What does rust have to offer to firefox ifor example n particular and everything else in general???
What does rust do for librsvg?
:D


Firefox is a big project under active development. One always wish to support new standards of Web and provide new functionality.
If I understand correctly FF is written in C++ besides Rust.

C++ is much more terrible language than C. Just read what Linus says about C++. It is not only him.
Many people hate C++, because of it its complexity and changing language standards.
A program written in pure C++ is hard to understand, to read and maintain.
One can always write the C++ program in C, but the real C++ is a nightmare.

At least ~50% of Applications for Linux are written in C++, but I can't see here on forum or anywhere else similar questions
in Regard to C++.

My position is that gcc bloated with C++. It could be much smaller, faster and developed further if had supported only C.


Now back to question - Why Rust? - Mozilla developed that language to make writing FF more easy task, than that with C++.
They understand C++ limitations and obviously didn't find other suited language and came up with their own.

The resulting program is not better, but safer. How good is the program depends on programmer. In any language one can
write a bad program. Rust offers better control for huge and complex projects. 10 lines code won't benefit from Rust.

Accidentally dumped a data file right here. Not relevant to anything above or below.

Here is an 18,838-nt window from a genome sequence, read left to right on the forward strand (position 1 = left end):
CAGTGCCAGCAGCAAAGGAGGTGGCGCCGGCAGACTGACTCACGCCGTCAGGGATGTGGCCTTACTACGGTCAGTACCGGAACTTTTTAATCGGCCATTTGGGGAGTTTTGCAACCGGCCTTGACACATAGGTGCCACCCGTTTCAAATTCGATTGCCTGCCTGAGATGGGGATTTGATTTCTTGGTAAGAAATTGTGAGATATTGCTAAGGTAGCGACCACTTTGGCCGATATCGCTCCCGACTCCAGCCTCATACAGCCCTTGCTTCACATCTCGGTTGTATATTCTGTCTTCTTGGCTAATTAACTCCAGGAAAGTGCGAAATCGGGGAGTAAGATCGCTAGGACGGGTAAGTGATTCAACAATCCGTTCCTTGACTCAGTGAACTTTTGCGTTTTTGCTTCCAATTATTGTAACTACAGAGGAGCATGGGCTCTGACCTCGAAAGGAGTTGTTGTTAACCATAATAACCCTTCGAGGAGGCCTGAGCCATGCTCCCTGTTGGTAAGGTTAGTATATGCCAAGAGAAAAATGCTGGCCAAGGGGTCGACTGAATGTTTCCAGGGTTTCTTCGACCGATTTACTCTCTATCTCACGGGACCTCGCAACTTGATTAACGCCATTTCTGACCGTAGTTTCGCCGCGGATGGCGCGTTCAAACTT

I do write my small programs in C, still I see C limitations.

Actix web framework has been written in Rust. So far it the best one, the fastest one on the planet.

It's a democracy. Every one is using language he likes most.

I do have a bit problem to understand why people write programs in Python. To me it's the most terrible language
on the planet. I don't like any dynamically typed language, because it's a big issue for programmer, but Python
brought it to the limit.

What problems with Rust you do have personally? How it prevent you from having a happy life?
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PostPosted: Sun Sep 06, 2020 10:32 pm    Post subject: Reply with quote

lefsha,

Static /dev, not statically linked.
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PostPosted: Sun Sep 06, 2020 10:35 pm    Post subject: Reply with quote

I'll add another philosophical musing here.

Are we moving from a situation when everything (from kernel to the most complex application) that can run on home-based commodity computers can be build on the them, to where in the future things will be compiled/build only professionally ? This is a matter of both hardware requirements, but also of need for specialized (and perhaps multiple) build environments.